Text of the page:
Harry only played seven games as a rookie. A nagging ankle injury kept him out the first 10 weeks of the season. Harry also only played two offensive snaps against the Chiefs in Week 14, leaving the game with a hip injury. Basically, Harry played just six games on an offense that is notoriously difficult for rookies to learn.
The Patriots Offense Is Not Beneficial To Rookies
Since 2000, only three Patriots rookie wide receivers have been targeted over 50 times in a season. Zero of those receivers topped 520 yards. It’s not common for rookie receivers to have a big impact on the Patriots.
Regardless, Harry flashed at times as a rookie. You can see his rookie highlights here.
Highly Drafted Wide Receivers Who Succeeded After Inefficient Rookie Year
On a positive note, there are wide receivers that have dominated after struggling as a rookie. I’ve listed some of them and Harry below with their rookie season stats.
Out of this group, Harry would’ve averaged the highest points per game if his touchdown against the Chiefs was correctly identified (or the Patriots were able to challenge it). Harry also tied for the second-most targets per game behind Demaryius Thomas.
This rookie group caught just 36 percent of their targets, averaged 4.76 yards per target and just 3.04 PPR points per game.
In Year 2, the sophomores averaged over three yards more per target and tripled their PPR point average. Only Demaryius Thomas and John Ross finished with negative efficiency in fantasy points over expectation.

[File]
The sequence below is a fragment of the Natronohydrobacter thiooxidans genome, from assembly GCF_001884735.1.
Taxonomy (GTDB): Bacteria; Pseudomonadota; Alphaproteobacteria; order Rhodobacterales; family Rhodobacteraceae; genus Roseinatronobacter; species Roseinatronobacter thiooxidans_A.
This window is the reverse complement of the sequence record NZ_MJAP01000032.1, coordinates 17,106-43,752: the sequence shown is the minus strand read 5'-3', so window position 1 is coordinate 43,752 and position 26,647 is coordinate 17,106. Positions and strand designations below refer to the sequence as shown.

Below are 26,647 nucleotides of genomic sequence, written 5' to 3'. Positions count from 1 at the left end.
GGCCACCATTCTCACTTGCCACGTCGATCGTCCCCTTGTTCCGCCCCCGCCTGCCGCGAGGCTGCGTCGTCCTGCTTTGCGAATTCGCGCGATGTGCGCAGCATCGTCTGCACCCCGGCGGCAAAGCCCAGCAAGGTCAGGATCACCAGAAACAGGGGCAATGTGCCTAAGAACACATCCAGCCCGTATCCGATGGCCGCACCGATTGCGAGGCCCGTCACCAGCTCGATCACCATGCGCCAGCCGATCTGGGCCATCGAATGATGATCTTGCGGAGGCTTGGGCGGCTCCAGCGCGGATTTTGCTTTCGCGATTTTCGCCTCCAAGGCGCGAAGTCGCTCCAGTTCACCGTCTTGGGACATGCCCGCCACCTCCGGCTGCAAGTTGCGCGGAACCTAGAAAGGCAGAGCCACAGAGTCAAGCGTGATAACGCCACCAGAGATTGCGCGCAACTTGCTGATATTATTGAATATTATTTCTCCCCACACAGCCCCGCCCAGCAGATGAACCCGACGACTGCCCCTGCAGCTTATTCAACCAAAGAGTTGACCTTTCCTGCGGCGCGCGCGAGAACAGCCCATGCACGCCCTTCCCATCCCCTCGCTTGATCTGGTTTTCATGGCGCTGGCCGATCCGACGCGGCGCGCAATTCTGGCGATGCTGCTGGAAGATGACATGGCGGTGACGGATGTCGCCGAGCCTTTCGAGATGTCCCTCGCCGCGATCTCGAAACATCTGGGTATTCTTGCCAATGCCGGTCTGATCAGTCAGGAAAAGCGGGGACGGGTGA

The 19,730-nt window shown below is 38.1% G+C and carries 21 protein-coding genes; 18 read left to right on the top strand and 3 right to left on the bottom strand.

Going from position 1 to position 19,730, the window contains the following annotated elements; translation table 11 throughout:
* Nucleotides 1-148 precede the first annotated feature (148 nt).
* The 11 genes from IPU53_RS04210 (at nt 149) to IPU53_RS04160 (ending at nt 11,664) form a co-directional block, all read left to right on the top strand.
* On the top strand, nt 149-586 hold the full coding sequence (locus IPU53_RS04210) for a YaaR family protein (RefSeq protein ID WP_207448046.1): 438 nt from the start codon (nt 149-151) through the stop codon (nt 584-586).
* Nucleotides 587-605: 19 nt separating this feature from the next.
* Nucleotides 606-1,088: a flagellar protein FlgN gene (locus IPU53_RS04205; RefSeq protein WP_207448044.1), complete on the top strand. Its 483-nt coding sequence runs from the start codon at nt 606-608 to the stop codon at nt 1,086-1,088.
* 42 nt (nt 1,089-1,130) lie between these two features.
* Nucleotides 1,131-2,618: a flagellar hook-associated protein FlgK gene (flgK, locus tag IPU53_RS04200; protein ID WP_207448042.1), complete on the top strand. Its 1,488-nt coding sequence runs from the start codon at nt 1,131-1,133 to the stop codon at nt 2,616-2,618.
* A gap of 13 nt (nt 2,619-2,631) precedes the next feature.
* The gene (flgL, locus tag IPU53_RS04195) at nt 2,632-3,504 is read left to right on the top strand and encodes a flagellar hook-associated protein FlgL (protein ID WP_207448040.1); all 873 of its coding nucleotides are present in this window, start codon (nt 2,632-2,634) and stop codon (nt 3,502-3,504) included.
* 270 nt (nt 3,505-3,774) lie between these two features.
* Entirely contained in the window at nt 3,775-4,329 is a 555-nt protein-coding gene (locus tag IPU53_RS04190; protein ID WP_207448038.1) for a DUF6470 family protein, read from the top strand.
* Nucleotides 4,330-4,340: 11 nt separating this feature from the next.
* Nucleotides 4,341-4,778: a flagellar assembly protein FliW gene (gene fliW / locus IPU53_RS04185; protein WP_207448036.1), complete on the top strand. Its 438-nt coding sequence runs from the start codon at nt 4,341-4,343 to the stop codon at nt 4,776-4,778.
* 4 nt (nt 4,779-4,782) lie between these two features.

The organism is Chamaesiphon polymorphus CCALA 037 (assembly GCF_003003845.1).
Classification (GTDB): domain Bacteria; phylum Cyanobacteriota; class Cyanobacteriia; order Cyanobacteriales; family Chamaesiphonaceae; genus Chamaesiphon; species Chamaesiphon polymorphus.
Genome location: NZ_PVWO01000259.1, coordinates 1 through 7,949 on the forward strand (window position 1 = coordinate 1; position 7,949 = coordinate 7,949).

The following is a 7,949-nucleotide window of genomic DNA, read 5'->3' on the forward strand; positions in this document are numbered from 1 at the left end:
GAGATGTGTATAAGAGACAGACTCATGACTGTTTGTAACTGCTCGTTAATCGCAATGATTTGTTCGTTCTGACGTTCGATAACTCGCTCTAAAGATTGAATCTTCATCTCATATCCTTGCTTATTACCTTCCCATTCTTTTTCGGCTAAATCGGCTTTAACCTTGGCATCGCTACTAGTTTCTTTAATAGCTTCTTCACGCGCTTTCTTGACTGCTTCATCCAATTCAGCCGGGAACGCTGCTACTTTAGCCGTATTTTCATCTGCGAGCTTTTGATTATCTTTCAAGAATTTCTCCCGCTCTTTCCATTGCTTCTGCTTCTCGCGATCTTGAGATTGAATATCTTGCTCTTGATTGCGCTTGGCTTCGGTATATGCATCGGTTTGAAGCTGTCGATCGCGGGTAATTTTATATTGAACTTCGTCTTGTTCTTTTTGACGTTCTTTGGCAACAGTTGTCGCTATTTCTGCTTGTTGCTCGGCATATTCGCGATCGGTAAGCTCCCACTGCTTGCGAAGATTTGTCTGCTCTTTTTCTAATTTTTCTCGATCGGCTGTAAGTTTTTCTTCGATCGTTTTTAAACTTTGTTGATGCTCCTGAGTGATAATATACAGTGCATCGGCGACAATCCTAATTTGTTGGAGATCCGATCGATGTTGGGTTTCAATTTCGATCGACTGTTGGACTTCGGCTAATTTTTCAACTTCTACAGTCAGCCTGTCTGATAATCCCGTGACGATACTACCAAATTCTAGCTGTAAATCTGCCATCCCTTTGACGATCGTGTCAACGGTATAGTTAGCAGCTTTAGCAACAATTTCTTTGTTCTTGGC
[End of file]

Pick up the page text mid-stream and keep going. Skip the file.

In Year 3, this group averaged over seven targets per game, 65.8 receiving yards, 9.15 yards per target, and 13.3 fantasy points per game. It’s worth noting that Vincent Jackson broke out in Year 4, jumping from 7.6 fantasy points per game to 13.6.
Below is a table the breaks down the average of the players for each season.
Recognize that these aren’t identical comparisons but simply successful players that overcome a difficult rookie season. The players included saw a vast improvement in their first three seasons and the same should be true for Harry. Note that Harry isn’t likely to become a superstar in Year 2. As Dalton wrote in his previous article, “the majority of players who end up becoming WR1s after an inefficient rookie season have an efficient season prior to breaking out.”
This means that it’s more likely that Harry bounces back this year prior to becoming a top-12 fantasy receiver. Via Instagram Tom Brady has predicted a big year for Harry.
N’Keal Harry entered the NFL as an excellent prospect, in terms of both college production and athleticism. His draft position as a first-round pick only confirmed his dominant profile.
While his rookie season was far from ideal, don’t let one injury-plagued year deceive you. Plenty of wide receivers have been successful following a difficult rookie year. Although Harry is unlikely to dominate this season, his price tag in dynasty leagues may never be lower.